Tuesday, June 10, 2014 1:28 pm
49 Wisconsin counties issue gay marriage licenses
Meanwhile, same-sex couples in counties that weren't issuing licenses said they felt disadvantaged given Wisconsin's requirement that residents who wish to wed apply in the counties where they live.
Hundreds of gay couples have married since U.S. District Judge Barbara Crabb overturned the ban on Friday. At least 353 licenses have been issued in Milwaukee and Madison, the two cities where most ceremonies are taking place. By Tuesday, 49 county clerks said they would issue licenses to couples that wanted them. Some also were waiving the state's five-day waiting period so couples could marry before an expected hold is placed on Crabb's decision.
Other county clerks said they still wanted more definite direction from Crabb or the state. The judge caused confusion by declaring the ban unconstitutional but not providing an order telling the state how to implement her decision. She is currently mulling whether to adopt a proposed order from the American Civil Liberties union, which sued in January on behalf of eight gay couples, forcing clerks to issue licenses.
Meanwhile, Republican Attorney General J.B. Van Hollen has appealed Crabb's decision to the 7th U.S. Circuit Court of Appeals and asked it to issue an order stopping further licenses from being issued. The appeals court has given Van Hollen and the ACLU until 5 p.m. Wednesday to file motions on whether it has the authority to act before Crabb does.
Patrick Bacher, 47, of Wausau, tried to get a license to marry his partner Monday in Marathon County but left "crestfallen" after being told Crabb's order wasn't complete and the county clerk's office was waiting for directions from the Wisconsin Vital Records Office, which records marriages. A spokeswoman for the office said previously it wouldn't act without direction from Van Hollen.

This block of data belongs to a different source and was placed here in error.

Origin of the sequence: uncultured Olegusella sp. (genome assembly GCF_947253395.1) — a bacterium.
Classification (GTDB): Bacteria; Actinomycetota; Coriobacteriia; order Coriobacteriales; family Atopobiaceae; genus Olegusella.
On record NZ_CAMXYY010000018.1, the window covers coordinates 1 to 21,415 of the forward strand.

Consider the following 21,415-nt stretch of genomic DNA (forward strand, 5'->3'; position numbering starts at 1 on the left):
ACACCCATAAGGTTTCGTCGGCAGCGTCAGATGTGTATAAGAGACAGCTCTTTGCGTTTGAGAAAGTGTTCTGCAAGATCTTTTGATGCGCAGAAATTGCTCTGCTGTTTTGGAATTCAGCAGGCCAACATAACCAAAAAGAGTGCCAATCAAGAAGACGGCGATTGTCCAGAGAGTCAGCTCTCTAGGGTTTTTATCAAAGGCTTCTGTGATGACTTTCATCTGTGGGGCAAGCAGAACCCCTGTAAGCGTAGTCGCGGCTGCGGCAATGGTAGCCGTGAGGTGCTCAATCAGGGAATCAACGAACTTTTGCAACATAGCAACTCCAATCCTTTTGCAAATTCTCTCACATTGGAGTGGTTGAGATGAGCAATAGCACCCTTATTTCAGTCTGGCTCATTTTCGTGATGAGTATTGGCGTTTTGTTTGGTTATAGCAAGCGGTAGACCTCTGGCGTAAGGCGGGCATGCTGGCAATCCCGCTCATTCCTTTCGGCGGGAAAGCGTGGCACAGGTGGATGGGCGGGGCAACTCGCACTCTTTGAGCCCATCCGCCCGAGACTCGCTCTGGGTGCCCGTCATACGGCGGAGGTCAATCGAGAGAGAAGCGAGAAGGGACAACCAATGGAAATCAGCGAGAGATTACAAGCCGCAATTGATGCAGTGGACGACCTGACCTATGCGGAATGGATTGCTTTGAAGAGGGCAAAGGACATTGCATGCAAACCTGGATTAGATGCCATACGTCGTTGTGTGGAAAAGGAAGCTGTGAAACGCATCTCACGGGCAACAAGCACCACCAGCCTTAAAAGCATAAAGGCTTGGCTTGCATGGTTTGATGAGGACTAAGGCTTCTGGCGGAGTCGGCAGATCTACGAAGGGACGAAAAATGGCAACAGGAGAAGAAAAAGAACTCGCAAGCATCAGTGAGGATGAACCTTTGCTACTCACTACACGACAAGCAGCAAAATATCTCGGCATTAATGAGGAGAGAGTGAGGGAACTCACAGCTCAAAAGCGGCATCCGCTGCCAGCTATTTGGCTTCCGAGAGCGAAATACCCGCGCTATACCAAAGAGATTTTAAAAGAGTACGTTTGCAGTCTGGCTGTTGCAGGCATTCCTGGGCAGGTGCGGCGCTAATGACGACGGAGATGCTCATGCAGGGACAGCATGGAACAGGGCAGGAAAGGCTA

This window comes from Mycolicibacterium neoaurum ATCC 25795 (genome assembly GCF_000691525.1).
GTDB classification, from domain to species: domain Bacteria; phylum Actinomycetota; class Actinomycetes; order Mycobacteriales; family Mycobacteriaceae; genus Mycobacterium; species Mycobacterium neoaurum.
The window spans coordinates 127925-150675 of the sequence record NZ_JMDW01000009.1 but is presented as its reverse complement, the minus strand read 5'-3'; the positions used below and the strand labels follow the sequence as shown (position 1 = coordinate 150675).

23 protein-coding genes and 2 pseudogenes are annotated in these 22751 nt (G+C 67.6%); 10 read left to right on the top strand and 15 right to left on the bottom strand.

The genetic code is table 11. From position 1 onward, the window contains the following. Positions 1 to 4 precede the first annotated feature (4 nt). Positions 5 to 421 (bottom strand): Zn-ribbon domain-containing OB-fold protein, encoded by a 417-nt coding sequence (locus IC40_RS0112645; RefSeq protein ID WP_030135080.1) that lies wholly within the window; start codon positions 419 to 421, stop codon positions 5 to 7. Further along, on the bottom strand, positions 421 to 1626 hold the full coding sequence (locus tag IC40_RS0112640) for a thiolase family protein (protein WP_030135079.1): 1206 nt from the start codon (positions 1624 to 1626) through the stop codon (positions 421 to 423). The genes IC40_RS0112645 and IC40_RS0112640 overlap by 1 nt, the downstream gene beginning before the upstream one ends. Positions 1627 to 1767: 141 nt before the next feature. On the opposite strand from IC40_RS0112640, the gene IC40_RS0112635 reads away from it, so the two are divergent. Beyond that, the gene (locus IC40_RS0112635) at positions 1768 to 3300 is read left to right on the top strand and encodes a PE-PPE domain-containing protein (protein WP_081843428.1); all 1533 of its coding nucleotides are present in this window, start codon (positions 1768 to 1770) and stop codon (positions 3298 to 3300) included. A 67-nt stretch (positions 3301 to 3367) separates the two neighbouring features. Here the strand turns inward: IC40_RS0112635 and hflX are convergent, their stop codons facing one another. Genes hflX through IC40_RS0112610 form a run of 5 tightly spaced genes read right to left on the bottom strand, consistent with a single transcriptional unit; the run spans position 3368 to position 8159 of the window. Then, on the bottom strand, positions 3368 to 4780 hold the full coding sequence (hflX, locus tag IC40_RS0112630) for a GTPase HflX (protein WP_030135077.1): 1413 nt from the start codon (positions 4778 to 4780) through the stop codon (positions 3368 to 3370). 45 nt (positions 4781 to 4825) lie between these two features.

"We just want to be treated like everybody else," Bacher said, adding that he and his friends have been calling clerks who aren't issuing licenses and demanding to know why. "I don't think we should be treated like second-class citizens," he said. "It's just time to take it to that next level."
A few clerks said they decided to accept applications after their county attorneys left the matter in their hands. Eau Claire County Clerk Janet Loomis and Trempealeau County Clerk Paul Syverson, both Democrats, said they looked to Dane County, which is home to the state capital, Madison, and others before deciding to move ahead.
"I would have never done it if I was the only one," Loomis said. But after reading legal opinions from county attorneys and watching her peers, "I just feel that there's enough stuff out, that it doesn't give me justification to say no to it," she said.
But other clerks said they felt like they were getting mixed messages and wanted to wait for clear-cut guidance.
"You have the attorney general who gives you a direction, and a court that gives you another direction," said Green Lake County Clerk Margaret Bostelmann, a Republican. She added, "I just want to do the right thing."
Chippewa County Clerk Sandi Frion, a Democrat, said she also has held off on issuing licenses because she felt like Crabb sent conflicting signals by declaring the ban unconstitutional but not ordering clerks to issue licenses.
"It's frustrating at this point," Frion said. "We unfortunately don't have the answers we're looking for."
Menominee County Clerk Laura Pecore, another Democrat, said she planned to wait until after Crabb's next court hearing — but she also hadn't had anyone in her county seek a license yet.
"I really don't know what I would do for sure," she said.
Richmond reported from Madison, Wis.